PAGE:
While it is true that the Defendants have an interest in preventing fraud, and it is true that Government and private organizations go to great lengths to try to address the problems faced by the homeless, even a casual reader of the newspaper knows that these services do not meet the great need presented. See also New York City Commission on the Homeless, The Way Home: A New Direction in Social Policy 4 (Feb. 1992) ("Despite the unprecedented level of resources and energy devoted to addressing the problem of homelessness, not a single member of this Commission, nor any New Yorker with whom we have spoken, would claim a job well done."). The availability of services is therefore at best equivocal.
As for the inability to track what people do with the funds received, this too must be examined in light of the blanket ban the Statute presents. Even if society is truly bothered by such problems, it is doubtful that it is prepared to borrow a page from English history and license the truly needy. See Young, 729 F. Supp. at 353. The conversion of begging into a licensed profession would demonstrate the barrenness of the societal response to the underlying problem.
Finally, the Defendants note that panhandling is rife with possibilities for misleading those who are the subjects of the panhandler's entreaty. Daily experience demonstrates the veracity of this position, and the Defendants have presented some evidence to that effect. Nevertheless, this type of vague allegation cannot support a blanket ban on speech. ISKCON III, U.S. at , 112 S. Ct. at 2726 (Souter, J., dissenting). Those cases that do allow a partial ban on solicitation for reasons of fraud or coercion do so only in the absence of a complete ban on solicitation, contrary to the provisions of this Statute. See U.S. at , 112 S. Ct. at 2723 (Kennedy, J., concurring); Shapero v. Kentucky Bar Ass'n, 486 U.S. 466, 477 (1988).
5. The Outcome of the Balancing Test
"If there is a bedrock principle underlying the First Amendment, it is that the government may not prohibit the expression of an idea simply because society finds the idea itself offensive and disagreeable." Johnson, 491 U.S. at 414.
This principle imposes an inevitable burden on a certain segment of the society that requires them to sacrifice a portion of their privacy and comfort as they enter into the interpersonal world of the society that surrounds them. This principle requires a trade-off: When leaving the insular security of one's home and becoming a participant in the world organized by society, one interacts with its elements. This necessarily includes those who have different viewpoints and backgrounds. Paying attention is not a requirement. Instead, ignoring or answering back with more speech is a reciprocal privilege. In turn, if the disturbing message has substance, the hope is it will be heeded in due time, and society strengthened through resilience, not rigidity. See id. at 419.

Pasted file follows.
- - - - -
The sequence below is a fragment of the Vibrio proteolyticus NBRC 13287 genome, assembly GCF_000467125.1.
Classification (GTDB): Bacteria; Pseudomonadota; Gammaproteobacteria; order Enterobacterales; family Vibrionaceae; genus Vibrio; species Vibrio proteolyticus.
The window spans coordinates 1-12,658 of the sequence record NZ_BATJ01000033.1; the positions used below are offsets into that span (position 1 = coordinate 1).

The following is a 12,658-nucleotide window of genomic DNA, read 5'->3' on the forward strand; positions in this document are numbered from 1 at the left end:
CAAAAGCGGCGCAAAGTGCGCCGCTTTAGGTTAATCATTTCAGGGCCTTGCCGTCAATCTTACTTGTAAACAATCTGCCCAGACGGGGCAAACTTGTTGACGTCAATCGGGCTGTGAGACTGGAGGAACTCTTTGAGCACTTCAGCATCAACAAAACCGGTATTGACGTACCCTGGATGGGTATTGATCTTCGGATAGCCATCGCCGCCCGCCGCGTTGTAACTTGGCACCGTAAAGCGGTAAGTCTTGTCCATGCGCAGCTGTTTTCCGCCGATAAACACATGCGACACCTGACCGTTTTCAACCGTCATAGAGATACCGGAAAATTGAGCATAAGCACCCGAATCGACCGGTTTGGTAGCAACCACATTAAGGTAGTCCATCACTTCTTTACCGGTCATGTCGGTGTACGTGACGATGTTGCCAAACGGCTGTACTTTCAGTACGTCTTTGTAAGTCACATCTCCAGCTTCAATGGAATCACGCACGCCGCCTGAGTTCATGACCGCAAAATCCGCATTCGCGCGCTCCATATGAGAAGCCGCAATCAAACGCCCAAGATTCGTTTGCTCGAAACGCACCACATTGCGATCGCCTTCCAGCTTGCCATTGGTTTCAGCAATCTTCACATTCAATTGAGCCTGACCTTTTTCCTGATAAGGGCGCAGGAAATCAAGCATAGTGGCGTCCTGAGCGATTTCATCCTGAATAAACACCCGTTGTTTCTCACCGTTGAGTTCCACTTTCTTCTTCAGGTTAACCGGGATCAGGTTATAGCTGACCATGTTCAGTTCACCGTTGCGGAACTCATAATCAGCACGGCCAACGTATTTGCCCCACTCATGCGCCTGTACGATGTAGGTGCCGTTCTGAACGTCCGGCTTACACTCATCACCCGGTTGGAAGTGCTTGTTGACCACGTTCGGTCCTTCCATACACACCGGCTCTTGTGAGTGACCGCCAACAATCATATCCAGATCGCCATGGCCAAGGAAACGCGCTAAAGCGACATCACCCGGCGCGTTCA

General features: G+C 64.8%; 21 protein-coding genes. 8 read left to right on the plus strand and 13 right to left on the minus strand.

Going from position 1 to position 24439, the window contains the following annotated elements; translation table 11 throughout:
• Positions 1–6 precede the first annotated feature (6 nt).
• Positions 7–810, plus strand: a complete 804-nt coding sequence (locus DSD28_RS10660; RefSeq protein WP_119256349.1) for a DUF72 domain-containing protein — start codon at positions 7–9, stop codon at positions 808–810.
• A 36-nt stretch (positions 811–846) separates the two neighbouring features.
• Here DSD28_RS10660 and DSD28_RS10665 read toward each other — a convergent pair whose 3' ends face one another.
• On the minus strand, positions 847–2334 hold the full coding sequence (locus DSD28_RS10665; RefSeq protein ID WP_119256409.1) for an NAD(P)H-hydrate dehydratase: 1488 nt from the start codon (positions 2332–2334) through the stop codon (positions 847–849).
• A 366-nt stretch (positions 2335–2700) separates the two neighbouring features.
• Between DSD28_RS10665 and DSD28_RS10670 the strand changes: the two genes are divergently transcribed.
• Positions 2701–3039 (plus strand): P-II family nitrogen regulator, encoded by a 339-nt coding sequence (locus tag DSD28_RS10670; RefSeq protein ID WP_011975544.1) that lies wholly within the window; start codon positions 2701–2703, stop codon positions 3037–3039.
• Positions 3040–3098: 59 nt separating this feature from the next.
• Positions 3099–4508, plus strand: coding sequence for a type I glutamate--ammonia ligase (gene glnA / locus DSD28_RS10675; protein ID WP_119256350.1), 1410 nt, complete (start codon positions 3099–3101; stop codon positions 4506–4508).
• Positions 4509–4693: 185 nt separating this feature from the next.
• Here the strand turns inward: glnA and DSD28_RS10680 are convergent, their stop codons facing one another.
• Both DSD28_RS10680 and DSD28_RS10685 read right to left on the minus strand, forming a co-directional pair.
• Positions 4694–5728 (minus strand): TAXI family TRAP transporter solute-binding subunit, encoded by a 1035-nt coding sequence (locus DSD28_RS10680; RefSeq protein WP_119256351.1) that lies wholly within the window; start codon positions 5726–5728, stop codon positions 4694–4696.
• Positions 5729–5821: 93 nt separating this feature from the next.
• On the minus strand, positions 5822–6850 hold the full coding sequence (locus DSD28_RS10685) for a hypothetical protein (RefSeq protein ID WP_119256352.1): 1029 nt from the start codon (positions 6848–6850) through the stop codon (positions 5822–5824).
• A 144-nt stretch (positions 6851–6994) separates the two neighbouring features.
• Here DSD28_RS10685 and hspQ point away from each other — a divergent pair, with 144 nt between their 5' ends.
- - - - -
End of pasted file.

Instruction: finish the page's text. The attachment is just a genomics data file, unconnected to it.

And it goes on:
Here, the Court is presented with a Statute that imposes a blanket ban on conduct with an expressive component entitled to some First Amendment protection. It does this in a manner directed at the content of that expression by allowing the organized charity to solicit on the street while preventing the unorganized beggar from doing so. See supra note 10. While the Government has a valid interest in preventing fraud, preserving public order, and protecting and promoting the interests of audiences and bystanders, the interest in permitting free speech and the message begging sends about our society predominates. Section 240.35(1) is therefore unconstitutional under the First Amendment to the United States Constitution, as applied to the states.
IV. The Other Claims
The Plaintiffs also attack the Statute under the Eight and Fourteenth Amendments to the United States Constitution. In light of the above and because only declarative relief is sought, it is not necessary for the Court to address these claims. The Court does note, however, that the Eight Amendment claim, which contends the Statute creates a status offense, has little merit.
As to claims against the Statute under the New York State Constitution, the Court abstains from considering these claims. See Young, 903 F.2d at 163-64.
For the reasons set forth above, the Plaintiffs' motion for summary judgment is granted and the Defendants' motion is denied. Section 240.35(1) is deemed unconstitutional. Judgment for the Plaintiffs and a permanent injunction barring the Defendants from enforcing the Statute will be entered.
It is so ordered.
New York, N. Y.
September 30, 1992
ROBERT W. SWEET